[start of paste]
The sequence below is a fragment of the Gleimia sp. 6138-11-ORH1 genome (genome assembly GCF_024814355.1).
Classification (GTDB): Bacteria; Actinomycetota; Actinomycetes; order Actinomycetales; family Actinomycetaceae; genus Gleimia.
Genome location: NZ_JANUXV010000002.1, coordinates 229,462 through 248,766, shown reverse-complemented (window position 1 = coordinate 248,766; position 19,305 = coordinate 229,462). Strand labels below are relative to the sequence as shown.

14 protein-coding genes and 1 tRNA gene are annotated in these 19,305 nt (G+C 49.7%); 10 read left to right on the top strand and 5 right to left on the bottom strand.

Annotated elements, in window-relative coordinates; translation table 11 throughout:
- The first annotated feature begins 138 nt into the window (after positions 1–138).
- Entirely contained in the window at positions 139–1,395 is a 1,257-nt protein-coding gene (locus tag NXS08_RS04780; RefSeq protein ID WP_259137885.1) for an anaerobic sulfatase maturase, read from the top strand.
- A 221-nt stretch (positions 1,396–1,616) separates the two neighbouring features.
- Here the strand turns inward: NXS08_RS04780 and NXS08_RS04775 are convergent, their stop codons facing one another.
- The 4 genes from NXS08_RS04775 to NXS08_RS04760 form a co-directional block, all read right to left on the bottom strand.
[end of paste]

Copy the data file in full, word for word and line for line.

The sequence below is a fragment of the Gleimia sp. 6138-11-ORH1 genome (genome assembly GCF_024814355.1).
Classification (GTDB): Bacteria; Actinomycetota; Actinomycetes; order Actinomycetales; family Actinomycetaceae; genus Gleimia.
Genome location: NZ_JANUXV010000002.1, coordinates 229,462 through 248,766, shown reverse-complemented (window position 1 = coordinate 248,766; position 19,305 = coordinate 229,462). Strand labels below are relative to the sequence as shown.

14 protein-coding genes and 1 tRNA gene are annotated in these 19,305 nt (G+C 49.7%); 10 read left to right on the top strand and 5 right to left on the bottom strand.

Annotated elements, in window-relative coordinates; translation table 11 throughout:
- The first annotated feature begins 138 nt into the window (after positions 1–138).
- Entirely contained in the window at positions 139–1,395 is a 1,257-nt protein-coding gene (locus tag NXS08_RS04780; RefSeq protein ID WP_259137885.1) for an anaerobic sulfatase maturase, read from the top strand.
- A 221-nt stretch (positions 1,396–1,616) separates the two neighbouring features.
- Here the strand turns inward: NXS08_RS04780 and NXS08_RS04775 are convergent, their stop codons facing one another.
- The 4 genes from NXS08_RS04775 to NXS08_RS04760 form a co-directional block, all read right to left on the bottom strand.